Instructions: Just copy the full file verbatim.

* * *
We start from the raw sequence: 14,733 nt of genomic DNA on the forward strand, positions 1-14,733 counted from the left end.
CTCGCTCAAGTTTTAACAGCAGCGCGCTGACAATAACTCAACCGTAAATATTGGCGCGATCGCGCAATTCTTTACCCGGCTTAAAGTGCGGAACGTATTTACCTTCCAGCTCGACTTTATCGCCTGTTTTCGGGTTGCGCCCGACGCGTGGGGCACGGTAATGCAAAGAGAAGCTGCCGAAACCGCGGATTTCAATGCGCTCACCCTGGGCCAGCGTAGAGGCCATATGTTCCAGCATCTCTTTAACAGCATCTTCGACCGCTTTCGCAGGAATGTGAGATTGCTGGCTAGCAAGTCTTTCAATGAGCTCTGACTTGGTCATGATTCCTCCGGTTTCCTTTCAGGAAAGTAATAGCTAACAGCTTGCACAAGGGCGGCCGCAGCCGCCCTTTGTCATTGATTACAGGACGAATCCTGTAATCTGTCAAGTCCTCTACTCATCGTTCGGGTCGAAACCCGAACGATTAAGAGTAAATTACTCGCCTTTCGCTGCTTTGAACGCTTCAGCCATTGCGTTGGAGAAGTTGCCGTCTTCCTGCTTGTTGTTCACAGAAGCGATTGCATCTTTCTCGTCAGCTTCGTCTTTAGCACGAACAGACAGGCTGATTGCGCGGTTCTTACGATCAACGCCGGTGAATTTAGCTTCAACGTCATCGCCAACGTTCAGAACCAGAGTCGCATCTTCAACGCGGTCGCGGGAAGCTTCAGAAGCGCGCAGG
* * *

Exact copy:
We start from the raw sequence: 14,733 nt of genomic DNA on the forward strand, positions 1-14,733 counted from the left end.
CTCGCTCAAGTTTTAACAGCAGCGCGCTGACAATAACTCAACCGTAAATATTGGCGCGATCGCGCAATTCTTTACCCGGCTTAAAGTGCGGAACGTATTTACCTTCCAGCTCGACTTTATCGCCTGTTTTCGGGTTGCGCCCGACGCGTGGGGCACGGTAATGCAAAGAGAAGCTGCCGAAACCGCGGATTTCAATGCGCTCACCCTGGGCCAGCGTAGAGGCCATATGTTCCAGCATCTCTTTAACAGCATCTTCGACCGCTTTCGCAGGAATGTGAGATTGCTGGCTAGCAAGTCTTTCAATGAGCTCTGACTTGGTCATGATTCCTCCGGTTTCCTTTCAGGAAAGTAATAGCTAACAGCTTGCACAAGGGCGGCCGCAGCCGCCCTTTGTCATTGATTACAGGACGAATCCTGTAATCTGTCAAGTCCTCTACTCATCGTTCGGGTCGAAACCCGAACGATTAAGAGTAAATTACTCGCCTTTCGCTGCTTTGAACGCTTCAGCCATTGCGTTGGAGAAGTTGCCGTCTTCCTGCTTGTTGTTCACAGAAGCGATTGCATCTTTCTCGTCAGCTTCGTCTTTAGCACGAACAGACAGGCTGATTGCGCGGTTCTTACGATCAACGCCGGTGAATTTAGCTTCAACGTCATCGCCAACGTTCAGAACCAGAGTCGCATCTTCAACGCGGTCGCGGGAAGCTTCAGAAGCGCGCAGG